As I did in the Hidden Figures review, I would like to thank our law enforcement, first responders and the people of Boston for their services in the aftermath of the Boston marathon bombing.
This is my review of Patriots Day!
This is the story of the officers, first responders and everyday civilians who came together to hunt down Tamerlan and Dzhokhar Tsarnaev, the two men responsible for the Boston marathon bombing on April 15th, 2013.
I was at a Political Science club meeting when the Boston marathon bombing happened. The professor who was moderating the meeting brought it to our attention, but it wasn’t until I got home and my parents had turned on the news when I learned what had taken place.
Patriots Day seemingly blends its own camerawork with actual footage before and moments after the bombing. This technique works so well that I honestly had a hard time telling which was footage and which was the film. There are a few times where the difference becomes easy to spot, but for the most part, the footage and the recreation of said footage work well together.
This movie places great emphasis on the efforts of different people from all walks of life uniting for one cause: To catch the two men who orchestrated the bombing. Because unity is the focus of the film, all of the characters act like real people in a very real situation. There is no “big-bad-government-official-versus-rogue-cop-who-knows-it-all” or anything too cliché. In this story, the citizens of Boston–police, civilian and all–are the heroes and the bombers are the enemies. Any infighting that happens between the law enforcement characters and the government agents is short-lived when a new development in the case emerges or an even trickier situation comes up. These moments cast aside all petty agendas and force the characters to look the big picture in the face.
I appreciate how the movie acknowledges the conflict with labeling the attack as “terrorism.” Although the Boston marathon bombing was absolutely a terrorist attack on civilian life, the fact is once an attack is defined as terrorism, the media, the government and other powers that be jump headfirst into controversial waters and–yes–American Muslims who are trying to live peacefully with their families find themselves bracing for Islamophobic backlash. The movie uses dialogue between government officials to tackle in a subtle way the realities of post-9/11 America, and I commend the film for doing so.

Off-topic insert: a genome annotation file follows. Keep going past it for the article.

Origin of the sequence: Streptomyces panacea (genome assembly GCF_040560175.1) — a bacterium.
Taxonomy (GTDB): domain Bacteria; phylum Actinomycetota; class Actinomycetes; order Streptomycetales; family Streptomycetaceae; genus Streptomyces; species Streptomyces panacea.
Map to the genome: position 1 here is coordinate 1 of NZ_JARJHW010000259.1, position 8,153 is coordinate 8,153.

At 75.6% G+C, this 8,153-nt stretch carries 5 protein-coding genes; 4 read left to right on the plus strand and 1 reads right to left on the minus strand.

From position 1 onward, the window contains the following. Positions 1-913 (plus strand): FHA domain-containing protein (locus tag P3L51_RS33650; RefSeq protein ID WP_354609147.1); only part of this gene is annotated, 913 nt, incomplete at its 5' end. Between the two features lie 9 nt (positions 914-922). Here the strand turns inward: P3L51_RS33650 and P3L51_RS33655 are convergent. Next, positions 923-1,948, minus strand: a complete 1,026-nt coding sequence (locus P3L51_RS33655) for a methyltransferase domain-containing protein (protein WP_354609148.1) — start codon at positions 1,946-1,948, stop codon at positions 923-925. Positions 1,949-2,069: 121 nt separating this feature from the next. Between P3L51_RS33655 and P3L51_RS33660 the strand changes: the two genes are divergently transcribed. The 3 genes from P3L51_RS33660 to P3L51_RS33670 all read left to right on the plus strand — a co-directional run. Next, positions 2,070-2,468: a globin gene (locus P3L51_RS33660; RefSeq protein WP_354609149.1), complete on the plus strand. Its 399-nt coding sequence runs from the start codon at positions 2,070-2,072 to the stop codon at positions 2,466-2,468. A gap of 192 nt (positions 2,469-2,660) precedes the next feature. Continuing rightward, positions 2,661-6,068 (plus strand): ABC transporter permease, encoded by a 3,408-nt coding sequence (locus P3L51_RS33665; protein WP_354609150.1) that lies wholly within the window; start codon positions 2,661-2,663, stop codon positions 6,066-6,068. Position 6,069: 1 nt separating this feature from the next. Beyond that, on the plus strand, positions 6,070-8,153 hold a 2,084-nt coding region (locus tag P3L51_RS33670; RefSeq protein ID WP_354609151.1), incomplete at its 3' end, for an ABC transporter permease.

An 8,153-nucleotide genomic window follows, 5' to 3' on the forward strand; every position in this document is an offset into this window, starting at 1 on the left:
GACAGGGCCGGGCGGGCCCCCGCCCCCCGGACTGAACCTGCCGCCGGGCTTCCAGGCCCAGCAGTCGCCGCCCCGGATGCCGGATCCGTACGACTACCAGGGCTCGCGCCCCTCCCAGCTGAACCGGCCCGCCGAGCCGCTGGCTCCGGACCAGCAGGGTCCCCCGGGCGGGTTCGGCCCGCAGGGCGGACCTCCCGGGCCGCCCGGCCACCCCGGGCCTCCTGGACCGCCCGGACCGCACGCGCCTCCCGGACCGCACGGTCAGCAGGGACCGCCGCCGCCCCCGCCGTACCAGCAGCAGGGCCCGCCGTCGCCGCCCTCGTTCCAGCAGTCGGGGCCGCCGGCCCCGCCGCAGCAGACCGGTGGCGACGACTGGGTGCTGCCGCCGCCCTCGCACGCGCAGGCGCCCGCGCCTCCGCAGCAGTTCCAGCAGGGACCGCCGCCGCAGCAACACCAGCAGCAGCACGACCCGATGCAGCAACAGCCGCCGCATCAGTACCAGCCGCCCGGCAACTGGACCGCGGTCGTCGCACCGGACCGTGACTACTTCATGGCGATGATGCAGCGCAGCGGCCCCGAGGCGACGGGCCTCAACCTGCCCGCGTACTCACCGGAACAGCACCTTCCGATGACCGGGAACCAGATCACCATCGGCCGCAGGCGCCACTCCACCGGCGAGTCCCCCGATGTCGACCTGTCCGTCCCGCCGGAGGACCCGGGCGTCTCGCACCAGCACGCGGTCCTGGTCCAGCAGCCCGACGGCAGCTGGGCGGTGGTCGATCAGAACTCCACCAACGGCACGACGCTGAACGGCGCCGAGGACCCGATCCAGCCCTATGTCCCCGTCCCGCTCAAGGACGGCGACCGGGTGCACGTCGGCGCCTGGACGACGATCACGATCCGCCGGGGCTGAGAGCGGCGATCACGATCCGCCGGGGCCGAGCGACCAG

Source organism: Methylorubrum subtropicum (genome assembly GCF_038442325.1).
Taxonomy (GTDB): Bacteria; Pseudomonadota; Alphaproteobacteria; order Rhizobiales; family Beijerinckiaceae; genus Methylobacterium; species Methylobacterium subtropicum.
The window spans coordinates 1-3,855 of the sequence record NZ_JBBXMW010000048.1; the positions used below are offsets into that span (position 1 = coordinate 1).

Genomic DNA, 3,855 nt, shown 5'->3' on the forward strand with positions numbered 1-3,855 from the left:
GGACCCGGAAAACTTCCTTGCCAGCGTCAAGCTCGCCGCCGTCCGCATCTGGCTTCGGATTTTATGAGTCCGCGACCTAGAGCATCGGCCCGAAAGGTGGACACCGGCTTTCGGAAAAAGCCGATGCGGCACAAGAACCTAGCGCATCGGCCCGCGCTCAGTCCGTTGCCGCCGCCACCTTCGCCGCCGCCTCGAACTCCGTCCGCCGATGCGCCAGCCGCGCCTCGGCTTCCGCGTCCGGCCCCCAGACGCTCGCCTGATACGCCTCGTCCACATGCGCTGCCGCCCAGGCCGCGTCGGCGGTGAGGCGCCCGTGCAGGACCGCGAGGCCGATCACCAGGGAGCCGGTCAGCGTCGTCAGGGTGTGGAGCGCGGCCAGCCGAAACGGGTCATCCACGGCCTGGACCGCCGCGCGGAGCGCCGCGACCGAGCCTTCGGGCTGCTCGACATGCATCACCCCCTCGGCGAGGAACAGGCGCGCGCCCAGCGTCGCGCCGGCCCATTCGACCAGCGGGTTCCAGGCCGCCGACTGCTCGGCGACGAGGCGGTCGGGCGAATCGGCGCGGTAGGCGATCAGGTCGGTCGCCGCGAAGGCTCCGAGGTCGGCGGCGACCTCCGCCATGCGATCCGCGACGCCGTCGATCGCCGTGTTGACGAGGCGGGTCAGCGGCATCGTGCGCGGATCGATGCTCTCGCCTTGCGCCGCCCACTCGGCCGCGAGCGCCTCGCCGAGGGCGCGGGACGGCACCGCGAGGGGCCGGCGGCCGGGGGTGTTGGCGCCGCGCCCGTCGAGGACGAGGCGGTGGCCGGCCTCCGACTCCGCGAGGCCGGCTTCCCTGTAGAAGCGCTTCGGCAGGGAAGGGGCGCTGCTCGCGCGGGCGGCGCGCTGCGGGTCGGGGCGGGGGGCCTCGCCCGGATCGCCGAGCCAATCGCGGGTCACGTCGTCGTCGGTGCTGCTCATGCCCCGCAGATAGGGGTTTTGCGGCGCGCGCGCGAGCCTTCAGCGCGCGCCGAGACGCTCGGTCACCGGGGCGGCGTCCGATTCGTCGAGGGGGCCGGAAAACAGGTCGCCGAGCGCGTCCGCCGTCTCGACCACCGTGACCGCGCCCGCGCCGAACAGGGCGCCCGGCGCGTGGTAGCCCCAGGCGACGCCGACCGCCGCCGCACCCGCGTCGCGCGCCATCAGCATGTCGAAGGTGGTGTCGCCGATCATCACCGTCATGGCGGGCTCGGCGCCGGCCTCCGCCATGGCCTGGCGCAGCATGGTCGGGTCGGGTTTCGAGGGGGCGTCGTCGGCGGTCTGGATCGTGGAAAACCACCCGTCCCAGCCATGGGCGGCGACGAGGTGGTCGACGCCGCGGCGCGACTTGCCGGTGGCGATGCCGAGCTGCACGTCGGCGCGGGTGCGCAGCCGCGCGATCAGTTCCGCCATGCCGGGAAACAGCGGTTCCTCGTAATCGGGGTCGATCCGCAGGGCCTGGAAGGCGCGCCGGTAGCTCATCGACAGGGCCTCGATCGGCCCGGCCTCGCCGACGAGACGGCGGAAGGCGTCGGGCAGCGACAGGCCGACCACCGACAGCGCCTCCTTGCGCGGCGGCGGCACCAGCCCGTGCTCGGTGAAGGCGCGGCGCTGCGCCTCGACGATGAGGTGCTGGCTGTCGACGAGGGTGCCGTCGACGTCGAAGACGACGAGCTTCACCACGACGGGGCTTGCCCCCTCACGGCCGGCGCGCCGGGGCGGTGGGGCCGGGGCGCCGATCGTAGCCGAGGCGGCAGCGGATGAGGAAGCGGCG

There is an intense, masterfully-done interrogation scene between an interrogator named Veronica (Khandi Alexander) and Katherine Russell (Melissa Benoist, who you may known as Supergirl), the wife of Tamerlan Tsarnaev and American convert to Islam. It is entirely dialogue driven with faint background music, which allows the tension of the scene to simmer and settle.
Speaking of the bombers and Katherine Russell, the portrayal of these characters are as realistic as possible. It is clear that Tamerlan calls the shots in his house and that Dzhokhar, though has his own agenda, is mostly a sheep following his brother’s sinister lead. As for Katherine, she is shown as a witting bystander; neither verbally encouraging nor discouraging her husband’s plot. The brothers work on making bombs while Katherine quietly feeds her child milk and cereal.
If you are an anxiety-sufferer like myself, then the first act might have you on edge. I knew that the bombs were coming, but because the film doesn’t show time cards during the Boston marathon itself, I didn’t know when to brace myself for impact. I literally jumped in my seat and had to take deep breaths after the bombing happens. Granted, I’m sure the filmmakers do this intentionally, but I also want to keep moviegoers who may be sensitive to certain things in mind.
Overall Patriots Day is a harrowing, gut-wrenching, emotional film, which is exactly why you should see it. Like Silence, it does what movies are supposed to do: It made me cry, it made me anxious, it made me mad; it is an engaging experience that makes you feel for the characters on their quest for justice. Compelling performances, tactful screenwriting and a thoughtful portrayal of the event makes Patriots Day a powerful film that needs to be experienced by the masses.
Saint Botolph, patron saint of Boston, pray for us.